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Port Kells Fire Hall Case Study 

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The historic Port Kells Fire Hall was first constructed as an agricultural hall in 1923. After a few different leaseholders, the District of Surrey took it over for use as a firehall in 1947, contributing significantly to the growth of Port Kells as a suburban community. The large main floor space, which had been so useful to the Farmers Institute, was used to house fire trucks for a volunteer fire fighting force. In the 1960s, an addition was designed to provide space to the larger trucks of the era. 

In 2000, the fire hall was placed on the Surrey Heritage Register. While its heritage status preserved the site when the hall was decommissioned in 2016, it no longer had a purpose. The hall was slated for renovation in 2017, after the Surrey Firefighters Union, Local 1271, was looking for a building to house their offices. As executive Saverio Lattanzio said, “the stars and moons aligned” to allow Fire Hall #7 to become a solution. Renovating the hall would give the union a home and provide space to the larger community.

Surrey firefighters spent two years working on the project in a grassroots effort of historic preservation to give Port Kells #7 Fire Hall a new lease on life. They contributed time, mechanical know-how, and muscle power: from structural work, to refinishing, and artistic projects. Teams installed the heavy brushed-steel countertop at the bar and placed the I-beam supports through the main hall. The restoration crew also reached out to the community, who donated time and supplies to various projects around the hall.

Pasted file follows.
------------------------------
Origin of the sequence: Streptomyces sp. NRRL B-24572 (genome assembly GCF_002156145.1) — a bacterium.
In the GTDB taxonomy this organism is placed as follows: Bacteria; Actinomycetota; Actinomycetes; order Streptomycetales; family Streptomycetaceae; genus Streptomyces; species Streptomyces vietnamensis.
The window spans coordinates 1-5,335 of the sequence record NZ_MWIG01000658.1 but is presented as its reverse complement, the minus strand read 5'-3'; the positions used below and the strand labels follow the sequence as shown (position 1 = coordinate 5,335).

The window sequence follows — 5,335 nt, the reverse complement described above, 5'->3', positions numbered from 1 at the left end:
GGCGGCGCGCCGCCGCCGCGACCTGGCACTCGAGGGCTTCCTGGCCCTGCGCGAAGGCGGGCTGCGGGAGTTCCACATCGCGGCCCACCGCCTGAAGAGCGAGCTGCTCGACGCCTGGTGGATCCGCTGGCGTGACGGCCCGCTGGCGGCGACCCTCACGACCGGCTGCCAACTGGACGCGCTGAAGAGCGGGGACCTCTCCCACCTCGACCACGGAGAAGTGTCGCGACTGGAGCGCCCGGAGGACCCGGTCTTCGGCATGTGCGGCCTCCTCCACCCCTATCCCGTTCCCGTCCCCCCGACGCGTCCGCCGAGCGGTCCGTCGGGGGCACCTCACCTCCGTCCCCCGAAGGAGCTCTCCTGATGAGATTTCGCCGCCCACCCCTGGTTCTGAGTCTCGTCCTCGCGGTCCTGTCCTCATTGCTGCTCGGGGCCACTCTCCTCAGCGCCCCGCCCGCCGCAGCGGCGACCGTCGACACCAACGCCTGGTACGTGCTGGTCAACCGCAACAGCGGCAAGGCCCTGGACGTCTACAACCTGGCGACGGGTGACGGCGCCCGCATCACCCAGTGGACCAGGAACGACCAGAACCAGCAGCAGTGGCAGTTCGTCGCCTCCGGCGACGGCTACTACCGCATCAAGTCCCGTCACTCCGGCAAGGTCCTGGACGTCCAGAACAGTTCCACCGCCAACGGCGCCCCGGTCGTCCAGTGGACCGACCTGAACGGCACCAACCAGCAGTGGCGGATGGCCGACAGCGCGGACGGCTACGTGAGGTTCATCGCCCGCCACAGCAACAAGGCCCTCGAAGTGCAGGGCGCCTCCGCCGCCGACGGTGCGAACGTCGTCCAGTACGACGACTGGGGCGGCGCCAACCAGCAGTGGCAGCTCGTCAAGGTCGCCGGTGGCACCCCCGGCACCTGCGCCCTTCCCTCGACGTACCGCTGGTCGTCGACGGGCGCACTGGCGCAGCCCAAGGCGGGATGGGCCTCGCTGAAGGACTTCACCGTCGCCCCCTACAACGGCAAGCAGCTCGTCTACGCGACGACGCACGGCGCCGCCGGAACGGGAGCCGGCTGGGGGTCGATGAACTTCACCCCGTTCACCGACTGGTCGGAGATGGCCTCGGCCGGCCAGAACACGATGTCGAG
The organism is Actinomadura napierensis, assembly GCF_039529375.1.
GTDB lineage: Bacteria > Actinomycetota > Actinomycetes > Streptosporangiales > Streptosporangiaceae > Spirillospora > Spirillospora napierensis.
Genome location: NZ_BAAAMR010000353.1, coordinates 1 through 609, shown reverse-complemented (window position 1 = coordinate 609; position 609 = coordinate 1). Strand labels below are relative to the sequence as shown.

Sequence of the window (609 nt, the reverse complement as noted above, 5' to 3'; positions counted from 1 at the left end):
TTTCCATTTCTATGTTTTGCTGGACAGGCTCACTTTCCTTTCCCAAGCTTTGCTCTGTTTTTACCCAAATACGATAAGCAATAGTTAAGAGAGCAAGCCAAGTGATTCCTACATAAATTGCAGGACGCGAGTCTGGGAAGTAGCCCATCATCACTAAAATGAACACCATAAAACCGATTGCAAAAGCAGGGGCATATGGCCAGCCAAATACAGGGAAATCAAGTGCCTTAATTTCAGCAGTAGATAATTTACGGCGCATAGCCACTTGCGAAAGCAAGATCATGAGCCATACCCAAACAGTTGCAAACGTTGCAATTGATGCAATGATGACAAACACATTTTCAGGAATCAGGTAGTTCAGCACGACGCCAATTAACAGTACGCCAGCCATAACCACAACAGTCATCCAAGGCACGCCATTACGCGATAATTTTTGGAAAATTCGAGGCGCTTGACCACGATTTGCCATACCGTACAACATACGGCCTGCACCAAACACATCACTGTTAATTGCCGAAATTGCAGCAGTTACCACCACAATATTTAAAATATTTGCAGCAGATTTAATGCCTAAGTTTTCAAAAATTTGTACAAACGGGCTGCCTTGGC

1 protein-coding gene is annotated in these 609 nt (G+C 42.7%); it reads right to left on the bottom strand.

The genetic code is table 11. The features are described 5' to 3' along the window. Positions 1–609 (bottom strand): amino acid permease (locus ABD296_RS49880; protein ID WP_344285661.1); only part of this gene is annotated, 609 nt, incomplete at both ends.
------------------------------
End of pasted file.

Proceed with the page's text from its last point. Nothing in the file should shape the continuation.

In working together on the project, the firefighters of 1271 became historic preservationists. Ironically, in their wishes to showcase historical elements, they were sometimes frustrated by the fire code which required that a wood wall they’d hoped to showcase had to be hidden behind drywall. Still, they maintained and protected the structure, and carefully curated historic elements throughout the building.  
One requirement to the renovation was that the three original doors to the firehall must be kept. However, the design for the space meant these doors would be sealed. The firefighters needed something to prevent people from mistaking them for real doors, and to protect the building’s historical artifacts from smash-and-grab invasion. Reliance donated steel pipe for permanent bollards and R-7591 decorative bollards in ductile iron to help protect the site. 


31-3/4 in


79 lbs

Body Diameter

5-7/8 in

Base Diameter

10-1/4 in


Ductile Iron

Optional Interior Pipe Diameter Max.

10-3/4 in

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